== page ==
Source: Sonoma County

But the winds shifted, the fires spread, and the danger increased. The air turned smokey, cell phone service died, sirens roared, and mandatory evacuation orders were declared for my area. It was time to retreat to the safety of the city. No amount of personal preparedness is enough when half the county is on fire.

When I returned a few days later the house and neighborhood were fine, although everything was covered in ash. I was lucky. Again.

I checked the freezer in the garage. Before I evacuated I placed three loose ices cubes in a plastic sandwich bag and left it on an open shelf inside the freezer. When I returned the ice cubes had retained their shape which was evidence that everything in the freezer had remained solidly frozen even without power. I went about my fix-it list pleased that life would go on for another year.

The next evening a crew from the power company arrived to turn the gas back on. They bled the gas lines of air and check that each appliance was relit and functioning properly. They had to do this to most of the homes in the county. Last year the power company declared bankruptcy in the aftermath of the previous set of forest fires in 2017. It was accused of neglecting the maintenance of electrical lines that may have sparked the fires. It’s an ongoing political and public relations drama that will play out for many years. Cutting the electricity and gas supply in an overly cautious manner is now part of the public relations pageantry.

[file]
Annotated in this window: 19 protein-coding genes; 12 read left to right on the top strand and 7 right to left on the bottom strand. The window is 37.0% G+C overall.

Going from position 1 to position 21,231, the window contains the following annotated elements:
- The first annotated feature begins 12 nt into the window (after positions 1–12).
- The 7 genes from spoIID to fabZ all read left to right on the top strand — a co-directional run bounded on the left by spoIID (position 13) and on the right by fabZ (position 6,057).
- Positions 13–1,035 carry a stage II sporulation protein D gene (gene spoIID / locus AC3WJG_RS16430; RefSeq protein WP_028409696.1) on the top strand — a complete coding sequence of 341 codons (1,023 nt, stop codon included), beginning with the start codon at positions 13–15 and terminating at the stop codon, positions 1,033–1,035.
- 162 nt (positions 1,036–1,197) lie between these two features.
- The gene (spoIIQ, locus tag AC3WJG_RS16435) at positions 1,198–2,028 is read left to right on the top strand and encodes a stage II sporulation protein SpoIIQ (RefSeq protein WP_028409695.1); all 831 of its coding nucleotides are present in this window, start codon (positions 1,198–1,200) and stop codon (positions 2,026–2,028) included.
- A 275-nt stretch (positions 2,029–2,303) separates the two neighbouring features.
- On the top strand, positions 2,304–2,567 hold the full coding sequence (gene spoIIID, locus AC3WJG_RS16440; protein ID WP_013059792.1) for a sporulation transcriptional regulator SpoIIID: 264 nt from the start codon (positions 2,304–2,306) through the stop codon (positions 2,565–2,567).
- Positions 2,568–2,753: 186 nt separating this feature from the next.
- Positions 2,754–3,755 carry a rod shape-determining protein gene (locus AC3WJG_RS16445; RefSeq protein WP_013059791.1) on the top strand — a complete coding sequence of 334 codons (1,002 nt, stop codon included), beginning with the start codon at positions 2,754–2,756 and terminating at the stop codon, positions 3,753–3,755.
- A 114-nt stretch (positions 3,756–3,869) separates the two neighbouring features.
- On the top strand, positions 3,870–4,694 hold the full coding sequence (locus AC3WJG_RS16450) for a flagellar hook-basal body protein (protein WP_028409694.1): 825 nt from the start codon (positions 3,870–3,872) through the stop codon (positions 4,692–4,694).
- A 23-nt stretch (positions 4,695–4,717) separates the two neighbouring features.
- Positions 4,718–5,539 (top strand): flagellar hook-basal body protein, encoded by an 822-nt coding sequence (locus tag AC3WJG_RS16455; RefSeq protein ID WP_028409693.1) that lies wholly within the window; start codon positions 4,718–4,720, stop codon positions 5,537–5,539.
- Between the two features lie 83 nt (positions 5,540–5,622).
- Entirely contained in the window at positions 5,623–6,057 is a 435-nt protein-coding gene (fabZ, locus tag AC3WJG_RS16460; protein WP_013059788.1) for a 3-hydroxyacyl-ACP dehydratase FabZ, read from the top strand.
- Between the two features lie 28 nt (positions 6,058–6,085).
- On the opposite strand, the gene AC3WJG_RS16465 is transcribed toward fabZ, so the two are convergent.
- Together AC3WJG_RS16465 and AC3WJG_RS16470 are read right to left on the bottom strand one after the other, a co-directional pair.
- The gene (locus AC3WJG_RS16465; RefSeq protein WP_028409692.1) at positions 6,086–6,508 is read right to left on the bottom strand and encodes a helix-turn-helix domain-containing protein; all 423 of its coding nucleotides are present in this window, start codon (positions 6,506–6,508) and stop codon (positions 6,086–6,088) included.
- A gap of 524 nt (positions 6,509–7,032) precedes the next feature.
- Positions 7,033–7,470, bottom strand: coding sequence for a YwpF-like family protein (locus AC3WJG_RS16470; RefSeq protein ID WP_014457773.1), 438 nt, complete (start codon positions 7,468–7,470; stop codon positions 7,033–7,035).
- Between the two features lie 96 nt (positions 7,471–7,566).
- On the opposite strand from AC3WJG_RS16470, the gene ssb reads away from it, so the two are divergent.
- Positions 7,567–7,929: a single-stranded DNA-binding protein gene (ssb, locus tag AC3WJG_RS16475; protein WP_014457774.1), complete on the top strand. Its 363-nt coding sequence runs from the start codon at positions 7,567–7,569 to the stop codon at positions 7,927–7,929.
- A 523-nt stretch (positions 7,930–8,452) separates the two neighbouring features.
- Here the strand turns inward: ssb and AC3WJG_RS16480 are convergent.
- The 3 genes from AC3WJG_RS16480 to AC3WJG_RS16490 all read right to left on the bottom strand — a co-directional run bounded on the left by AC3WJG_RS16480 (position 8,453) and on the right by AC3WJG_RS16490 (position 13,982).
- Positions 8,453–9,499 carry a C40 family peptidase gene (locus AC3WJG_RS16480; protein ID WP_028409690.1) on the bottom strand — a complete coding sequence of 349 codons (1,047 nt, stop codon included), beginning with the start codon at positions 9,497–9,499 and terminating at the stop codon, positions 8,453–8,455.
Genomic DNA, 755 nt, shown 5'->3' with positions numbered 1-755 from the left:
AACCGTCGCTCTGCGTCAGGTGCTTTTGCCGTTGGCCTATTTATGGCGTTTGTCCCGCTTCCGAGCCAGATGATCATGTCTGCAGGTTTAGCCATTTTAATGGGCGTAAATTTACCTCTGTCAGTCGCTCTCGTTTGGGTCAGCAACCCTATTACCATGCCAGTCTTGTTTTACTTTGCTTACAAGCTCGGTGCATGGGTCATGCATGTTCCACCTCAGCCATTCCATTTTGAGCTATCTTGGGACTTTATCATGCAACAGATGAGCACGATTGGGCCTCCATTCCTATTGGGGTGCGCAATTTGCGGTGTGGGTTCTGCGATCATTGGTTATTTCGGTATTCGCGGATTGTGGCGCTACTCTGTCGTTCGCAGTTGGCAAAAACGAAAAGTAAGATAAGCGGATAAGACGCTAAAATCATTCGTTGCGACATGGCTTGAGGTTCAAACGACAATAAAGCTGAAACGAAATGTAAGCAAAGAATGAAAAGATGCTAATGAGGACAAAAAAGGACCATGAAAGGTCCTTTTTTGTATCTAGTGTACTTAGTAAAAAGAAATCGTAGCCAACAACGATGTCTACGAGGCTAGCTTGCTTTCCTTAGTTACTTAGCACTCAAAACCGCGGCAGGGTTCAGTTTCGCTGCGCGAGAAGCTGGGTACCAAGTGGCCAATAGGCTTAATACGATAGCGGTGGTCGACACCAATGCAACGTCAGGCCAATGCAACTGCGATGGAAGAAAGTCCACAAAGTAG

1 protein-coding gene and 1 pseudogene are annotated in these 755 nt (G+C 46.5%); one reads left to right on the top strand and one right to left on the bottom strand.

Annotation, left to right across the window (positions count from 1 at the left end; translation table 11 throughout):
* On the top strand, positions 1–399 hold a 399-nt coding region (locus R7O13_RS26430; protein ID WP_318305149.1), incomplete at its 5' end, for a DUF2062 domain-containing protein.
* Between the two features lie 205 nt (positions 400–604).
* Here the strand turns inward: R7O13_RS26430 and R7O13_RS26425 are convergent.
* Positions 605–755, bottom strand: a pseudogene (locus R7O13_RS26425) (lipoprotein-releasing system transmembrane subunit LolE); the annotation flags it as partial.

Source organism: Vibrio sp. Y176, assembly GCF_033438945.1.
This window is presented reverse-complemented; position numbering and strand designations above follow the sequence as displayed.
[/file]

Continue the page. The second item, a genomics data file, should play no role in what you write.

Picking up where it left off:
A campaign was launched by the BRITE Coalition, a collective formed by the three dominant utility companies in California. Each video is full of dog whistles about public safety, climate change, renewable energy, and good paying jobs presented by a multi-ethnic cast of earnest people. It’s part of a strategy to shift liability away from power companies in future disasters.